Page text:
“Waste steel can prove to be a more durable and cost-effective way of making roads in the future”.
Steel slag is a byproduct produced by the steel industry. Slag is created when an impurity in the form of molten flux material is allowed to accumulate in a steel furnace while it is being heated to temperatures between 1,500 and 1,600 degrees Celsius.
The molten material is thrown into the slag pits for cooling, and additional processing is done to generate stable steel slag aggregates with superior material qualities in place of the natural aggregate that is usually utilized in road projects.
During the manufacturing of steel, it is created as a byproduct in the form of a residue. The majority of modern nations have reclassified steel slag from its previous status as an industrial waste to that a material that can be helpful in building rather than one that should be disposed of as waste due to the high cost of its disposal as waste material.
After that, it is repurposed as an aggregate for the building of roads, the stability of the soil, and the base, as well as the surfacing of flexible pavement.
Why Steel Slag?
Steel slag disposal is a big issue for the steel industry because it is a waste product. The use of landfills for the disposal of waste from metal processing and metallurgical operations is particularly harmful to the environment. The aggregate produced from processed steel slag possesses a significant amount of potential for use in place of natural building materials. Steel businesses are being given a methodology to crush the steel slag into aggregate sizes that are suitable for their use.
India’s First Steel Slag Road – How was it Constructed?
The road was developed using EAF steel slag aggregates processed at the AMNS India steel mill in Hazira Surat with the help of CSIR-CRRI technological support and supervision. There has been a significant reduction in the requirement for aggregates in road construction since the country's first "steel slag road" was built in Surat. Rather than using natural stones, steel slag aggregates were used in all layers of the bituminous pavement on this section of road. The road's thickness was also decreased by 30% due to the material's increased strength.
A 1.2-kilometer-long, six-lane bituminous road was built with almost 15,000 tons of processed steel slag aggregates. The steel industry produces a significant amount of steel slag, which is a major source of solid waste. Aside from the issues of disposing of the 18.8 million tons of steel slag generated annually in India from various integrated steel plants, India is also the world's second-largest steel production.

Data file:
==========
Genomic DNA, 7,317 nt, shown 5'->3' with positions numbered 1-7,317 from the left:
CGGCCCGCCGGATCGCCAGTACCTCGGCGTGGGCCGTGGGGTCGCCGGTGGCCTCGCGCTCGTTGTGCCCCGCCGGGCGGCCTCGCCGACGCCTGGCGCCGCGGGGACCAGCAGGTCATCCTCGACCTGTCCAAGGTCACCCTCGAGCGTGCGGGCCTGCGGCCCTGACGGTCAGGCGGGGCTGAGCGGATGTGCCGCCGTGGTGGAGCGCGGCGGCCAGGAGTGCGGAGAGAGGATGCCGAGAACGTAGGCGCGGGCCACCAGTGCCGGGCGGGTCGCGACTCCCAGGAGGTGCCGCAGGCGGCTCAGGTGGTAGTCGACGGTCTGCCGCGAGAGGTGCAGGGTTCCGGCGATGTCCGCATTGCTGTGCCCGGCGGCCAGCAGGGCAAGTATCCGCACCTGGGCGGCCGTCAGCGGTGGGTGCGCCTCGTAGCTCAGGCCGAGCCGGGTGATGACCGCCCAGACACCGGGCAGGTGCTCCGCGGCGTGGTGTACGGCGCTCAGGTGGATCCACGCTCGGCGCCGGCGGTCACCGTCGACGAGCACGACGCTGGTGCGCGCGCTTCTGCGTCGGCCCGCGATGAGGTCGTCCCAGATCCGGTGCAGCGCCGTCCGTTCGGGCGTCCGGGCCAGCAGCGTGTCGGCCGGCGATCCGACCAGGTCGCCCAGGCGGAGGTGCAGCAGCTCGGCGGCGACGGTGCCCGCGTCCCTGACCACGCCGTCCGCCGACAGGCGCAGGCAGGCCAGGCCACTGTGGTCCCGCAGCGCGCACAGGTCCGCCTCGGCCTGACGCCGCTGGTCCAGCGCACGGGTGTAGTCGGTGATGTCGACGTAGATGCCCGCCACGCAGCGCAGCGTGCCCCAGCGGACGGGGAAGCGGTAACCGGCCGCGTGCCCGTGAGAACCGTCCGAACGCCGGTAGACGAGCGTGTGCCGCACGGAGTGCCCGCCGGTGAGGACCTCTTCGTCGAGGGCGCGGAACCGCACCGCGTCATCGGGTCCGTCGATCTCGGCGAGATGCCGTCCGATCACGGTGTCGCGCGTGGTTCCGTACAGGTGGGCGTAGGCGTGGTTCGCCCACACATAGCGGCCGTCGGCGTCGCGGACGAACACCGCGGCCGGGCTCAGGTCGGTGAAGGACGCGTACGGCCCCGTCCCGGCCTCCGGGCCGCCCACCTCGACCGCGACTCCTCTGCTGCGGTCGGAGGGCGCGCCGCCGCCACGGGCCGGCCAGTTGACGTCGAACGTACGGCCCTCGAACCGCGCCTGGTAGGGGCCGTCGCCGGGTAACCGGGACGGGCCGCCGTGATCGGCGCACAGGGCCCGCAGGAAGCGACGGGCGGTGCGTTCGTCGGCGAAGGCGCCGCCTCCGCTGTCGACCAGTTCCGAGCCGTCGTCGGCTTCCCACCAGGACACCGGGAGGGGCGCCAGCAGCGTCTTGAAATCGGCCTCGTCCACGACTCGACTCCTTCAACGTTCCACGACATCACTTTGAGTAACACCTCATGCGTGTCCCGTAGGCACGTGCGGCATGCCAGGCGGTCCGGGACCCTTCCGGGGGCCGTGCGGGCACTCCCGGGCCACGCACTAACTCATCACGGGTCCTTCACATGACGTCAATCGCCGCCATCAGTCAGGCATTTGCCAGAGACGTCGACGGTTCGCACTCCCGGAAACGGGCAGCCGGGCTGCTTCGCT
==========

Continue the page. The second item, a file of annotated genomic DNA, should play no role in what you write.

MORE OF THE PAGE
Are these roads cost-effective and environment-friendly?
The use of processed steel slag in road construction provides the way for the environmentally responsible use of waste and minimizes the reliance on naturally occurring aggregates that can deteriorate over time. This process is also anticipated to reduce greenhouse gas emissions and the carbon footprint in road construction activity. Additionally, this process is in line with India's commitment to the United Nations Sustainable Development Goal No. 9, which is for building resilient infrastructure through inclusive and sustainable industrialization and green technologies.
A road made of processed steel slag has an approximate construction cost of 1,150 rupees per square meter, which is lower than the costs of 1,300 rupees for a bitumen road and 2,700 rupees for a road made of cement or concrete. The lifespan of a road made of cement or concrete is greater than 30 years, whereas the lifespan of a road made of bitumen and steel slag is approximately 15 years.
Do high temperatures affect these roads?
When compared to conventional ones, the upper surface of the road will be around one to two degrees warmer in temperature in the middle of the afternoon. The temperature of the road's surface has been monitored by means of a thermocouple throughout this entire process.
On the other hand, the carbon footprint of such roads is far smaller because the natural aggregates used in their construction are extracted and processed. In addition, once the material has been extracted from the ground and crushed, it must then be transported from one location to another. When it comes to steel slag road, there is no need for blasting, drilling, or crushing because the material is a waste product from a steel company that is treated and turned into the form of aggregate material that is needed for building. This eliminates the need for any of these processes. The use of discarded steel slag in the construction of roads helps to limit the amount of pollution caused by waste being deposited in the surrounding area. Additionally, the particles of steel waste are released into the air, and some of them even soak into the earth and make their way to the water table underground.
When it comes to the effect that roads like these would have on vehicles, there wouldn't be much of an influence on the tires. The melting point of steel slag is above 200 degrees Celsius, although the highest temperature recorded in India during the height of summer is only 45 degrees Celsius. In addition, the uppermost layer is constructed out of layers of bitumen.